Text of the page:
• June 29th 2018 @ 2:52pm
        Kangas said | June 29th 2018 @ 2:52pm | ! Report

        M q

        I think the belonging to the ethnic clubs has been less relevant for modern generations since Croatia became a separate nation from Yugoslavia and they would not have thrived in the A league in their old format.
        Correct me if I’m wrong.

        These same clubs still have great experienced coaching and playing talent , which should be passed on through the generations.

        • June 29th 2018 @ 4:03pm
          MQ said | June 29th 2018 @ 4:03pm | ! Report

          there might be something in that – see my long post above.

          It looks like it’s a very complicated question, not easy to answer.

          Of course, maybe that preponderance of Croatian-Australians appearing in the one game (on both sides), was just a one in a million occurrence never to be repeated. Perhaps it represented more the end of an era than something which could be continued ad infinitum.

          Certainly, it’s true that the football coaches from the former Yugoslavia remain in high demand around the world, to this day.

    • June 29th 2018 @ 5:17pm
      punter said | June 29th 2018 @ 5:17pm | ! Report

      Look at the amount of Africans, Eastern Europeans & Sth Americans in the top leagues, especially in England compared to the days of Viduka, Moore, Neill & Kewell to also understand why Aussies don’t play in the big leagues anymore.
      Football has changed since the GG. If those who could remember 2006, the world marveled at 22 pass goal by Argentina, now this is an every game event.
      Australians has always had first poor touches outside a very rare few & football has changed.

      • July 1st 2018 @ 12:45pm
        Pauly said | July 1st 2018 @ 12:45pm | ! Report

        Back in the days of the golden generation, the multitude of South American players went to continental Europe especially Italy and Spain, while Francophone Africans gravitated towards Ligue Un. These players are now flocking to England, the once-traditional stomping ground for Aussies abroad and this will accelerate after Brexit where EU nationals may prefer the lesser paperwork and stay on the continent,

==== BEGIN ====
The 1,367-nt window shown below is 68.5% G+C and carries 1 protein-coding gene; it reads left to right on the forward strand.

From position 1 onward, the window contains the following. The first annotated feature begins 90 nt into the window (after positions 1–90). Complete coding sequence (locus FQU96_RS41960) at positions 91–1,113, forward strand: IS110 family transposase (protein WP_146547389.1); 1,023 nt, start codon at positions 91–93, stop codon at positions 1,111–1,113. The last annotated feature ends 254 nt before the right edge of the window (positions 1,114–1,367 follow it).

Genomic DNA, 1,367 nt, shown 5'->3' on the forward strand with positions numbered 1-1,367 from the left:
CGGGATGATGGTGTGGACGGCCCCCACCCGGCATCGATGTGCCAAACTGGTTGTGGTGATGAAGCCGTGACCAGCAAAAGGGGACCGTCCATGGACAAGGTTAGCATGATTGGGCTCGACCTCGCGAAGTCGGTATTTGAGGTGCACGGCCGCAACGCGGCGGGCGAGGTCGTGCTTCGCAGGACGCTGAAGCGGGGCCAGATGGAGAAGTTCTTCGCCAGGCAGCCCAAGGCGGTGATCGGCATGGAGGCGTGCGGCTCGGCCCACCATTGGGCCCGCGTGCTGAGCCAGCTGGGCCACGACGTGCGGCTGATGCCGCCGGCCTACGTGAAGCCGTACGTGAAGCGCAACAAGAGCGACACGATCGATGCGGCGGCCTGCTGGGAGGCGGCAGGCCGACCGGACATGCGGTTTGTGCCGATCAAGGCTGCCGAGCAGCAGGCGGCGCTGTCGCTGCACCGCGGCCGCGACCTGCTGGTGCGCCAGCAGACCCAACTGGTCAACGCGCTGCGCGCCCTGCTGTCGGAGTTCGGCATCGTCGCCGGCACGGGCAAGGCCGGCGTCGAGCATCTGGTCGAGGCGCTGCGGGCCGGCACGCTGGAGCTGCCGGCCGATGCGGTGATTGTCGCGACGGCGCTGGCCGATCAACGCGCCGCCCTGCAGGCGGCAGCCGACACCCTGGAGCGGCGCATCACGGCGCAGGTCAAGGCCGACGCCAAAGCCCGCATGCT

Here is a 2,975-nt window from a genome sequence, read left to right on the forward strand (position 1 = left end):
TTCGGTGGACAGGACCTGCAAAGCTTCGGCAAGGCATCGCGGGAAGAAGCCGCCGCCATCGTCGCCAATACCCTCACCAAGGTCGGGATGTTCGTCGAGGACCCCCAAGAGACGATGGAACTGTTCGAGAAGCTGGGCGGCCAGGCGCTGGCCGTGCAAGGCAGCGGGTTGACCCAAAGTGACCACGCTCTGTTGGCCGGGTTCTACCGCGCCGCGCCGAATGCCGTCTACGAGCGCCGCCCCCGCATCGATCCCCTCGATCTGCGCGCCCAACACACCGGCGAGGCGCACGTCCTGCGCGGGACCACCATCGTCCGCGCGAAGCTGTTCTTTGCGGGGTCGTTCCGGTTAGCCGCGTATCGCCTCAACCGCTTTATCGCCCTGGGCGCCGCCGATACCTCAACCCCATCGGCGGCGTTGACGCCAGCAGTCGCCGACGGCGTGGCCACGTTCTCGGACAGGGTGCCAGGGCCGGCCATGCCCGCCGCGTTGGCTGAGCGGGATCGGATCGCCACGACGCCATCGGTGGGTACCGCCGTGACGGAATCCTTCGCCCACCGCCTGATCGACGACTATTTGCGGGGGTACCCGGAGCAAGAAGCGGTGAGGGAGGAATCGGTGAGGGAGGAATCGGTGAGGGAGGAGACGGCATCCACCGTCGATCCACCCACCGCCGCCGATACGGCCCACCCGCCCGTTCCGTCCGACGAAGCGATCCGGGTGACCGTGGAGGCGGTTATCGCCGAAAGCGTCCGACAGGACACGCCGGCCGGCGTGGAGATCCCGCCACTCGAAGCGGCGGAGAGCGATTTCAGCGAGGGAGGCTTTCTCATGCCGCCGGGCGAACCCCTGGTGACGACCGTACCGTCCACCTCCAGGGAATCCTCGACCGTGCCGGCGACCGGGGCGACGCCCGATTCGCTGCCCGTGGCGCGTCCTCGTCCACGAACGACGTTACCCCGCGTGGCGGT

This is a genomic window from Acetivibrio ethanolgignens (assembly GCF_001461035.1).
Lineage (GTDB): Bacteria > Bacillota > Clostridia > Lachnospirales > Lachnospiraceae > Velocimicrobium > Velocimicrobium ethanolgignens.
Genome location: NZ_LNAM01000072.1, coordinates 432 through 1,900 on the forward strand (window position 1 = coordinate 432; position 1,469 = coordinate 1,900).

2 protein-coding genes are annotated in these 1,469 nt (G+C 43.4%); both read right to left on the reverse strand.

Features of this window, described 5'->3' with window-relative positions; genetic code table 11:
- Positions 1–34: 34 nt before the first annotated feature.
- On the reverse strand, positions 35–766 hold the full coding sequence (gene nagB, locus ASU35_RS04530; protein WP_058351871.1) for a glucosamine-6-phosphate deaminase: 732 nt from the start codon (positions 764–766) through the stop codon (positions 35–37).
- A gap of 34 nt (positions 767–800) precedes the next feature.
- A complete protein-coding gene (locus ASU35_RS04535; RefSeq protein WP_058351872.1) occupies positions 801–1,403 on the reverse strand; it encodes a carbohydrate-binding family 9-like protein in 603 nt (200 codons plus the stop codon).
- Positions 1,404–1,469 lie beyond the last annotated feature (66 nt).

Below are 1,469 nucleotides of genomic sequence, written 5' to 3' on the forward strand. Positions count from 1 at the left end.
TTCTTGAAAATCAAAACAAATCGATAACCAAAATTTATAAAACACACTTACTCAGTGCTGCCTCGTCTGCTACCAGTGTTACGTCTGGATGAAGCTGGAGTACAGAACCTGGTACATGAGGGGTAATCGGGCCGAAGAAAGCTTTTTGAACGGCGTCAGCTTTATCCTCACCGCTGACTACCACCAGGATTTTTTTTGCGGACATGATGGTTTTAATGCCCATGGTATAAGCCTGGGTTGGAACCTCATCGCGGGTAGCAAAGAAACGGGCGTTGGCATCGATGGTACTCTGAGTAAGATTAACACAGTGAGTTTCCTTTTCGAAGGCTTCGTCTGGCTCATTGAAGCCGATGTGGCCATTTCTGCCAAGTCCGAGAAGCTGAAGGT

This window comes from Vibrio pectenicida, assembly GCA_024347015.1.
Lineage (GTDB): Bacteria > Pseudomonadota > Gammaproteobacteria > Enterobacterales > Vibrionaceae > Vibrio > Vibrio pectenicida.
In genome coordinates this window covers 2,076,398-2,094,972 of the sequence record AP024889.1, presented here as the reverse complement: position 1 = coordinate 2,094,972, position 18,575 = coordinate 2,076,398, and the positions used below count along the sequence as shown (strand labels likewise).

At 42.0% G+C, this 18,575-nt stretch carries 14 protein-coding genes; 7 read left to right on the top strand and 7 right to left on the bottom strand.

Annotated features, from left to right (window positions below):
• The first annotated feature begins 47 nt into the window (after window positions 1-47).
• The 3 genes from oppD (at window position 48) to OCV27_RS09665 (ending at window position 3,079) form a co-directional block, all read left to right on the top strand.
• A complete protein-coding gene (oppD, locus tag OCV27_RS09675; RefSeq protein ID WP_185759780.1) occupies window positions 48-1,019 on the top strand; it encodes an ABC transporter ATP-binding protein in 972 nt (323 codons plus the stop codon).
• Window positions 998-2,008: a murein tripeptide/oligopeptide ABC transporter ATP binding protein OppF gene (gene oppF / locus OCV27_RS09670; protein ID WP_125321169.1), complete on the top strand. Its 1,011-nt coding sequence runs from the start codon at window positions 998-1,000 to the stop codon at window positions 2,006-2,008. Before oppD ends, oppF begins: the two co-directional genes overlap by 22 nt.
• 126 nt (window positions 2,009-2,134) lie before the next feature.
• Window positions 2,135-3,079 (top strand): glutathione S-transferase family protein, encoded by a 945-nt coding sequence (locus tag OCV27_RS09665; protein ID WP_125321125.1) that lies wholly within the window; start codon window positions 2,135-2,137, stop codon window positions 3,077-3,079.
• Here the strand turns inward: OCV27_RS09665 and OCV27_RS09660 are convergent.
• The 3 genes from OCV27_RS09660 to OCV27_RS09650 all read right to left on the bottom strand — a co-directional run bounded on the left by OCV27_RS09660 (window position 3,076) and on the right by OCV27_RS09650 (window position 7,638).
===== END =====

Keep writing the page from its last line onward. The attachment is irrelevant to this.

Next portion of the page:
• Roar Guru

      June 29th 2018 @ 5:22pm
      Cousin Claudio said | June 29th 2018 @ 5:22pm | ! Report

      The lack of development at youth level is the biggest challenge we faced and the most disappointing aspect of Australian football this century. We don’t have the finances or resources to keep up with other nations.

      We have not made any progress since 2005 and the poor results of our youth teams, young Footballroos, U20s and Olyroos would confirm this.

      • June 29th 2018 @ 5:53pm
        punter said | June 29th 2018 @ 5:53pm | ! Report

        Yet they have made every WC since!!!!!!

      • June 29th 2018 @ 6:17pm
        AusSokkah said | June 29th 2018 @ 6:17pm | ! Report

        Judging our progress based on youth teams is flawed without looking at the context of the performances.

        We lost the final of the 1999 u17 World Cup in New Zealand largely by ceding possession to the Brazillians, holding out and going to penalties. Only Josh Kennedy from that team really made a name for himself at Socceroos level, a lot of the products of that team became nothing more than servicable A-League players eg Wayne Shroj, Iain Fyfe, Dylan Macallister, Mark Byrnes, Louis Brain, Shane Cansdell-Serriff, Jess Vanstrattan, Lucas Pantelis and Jade North.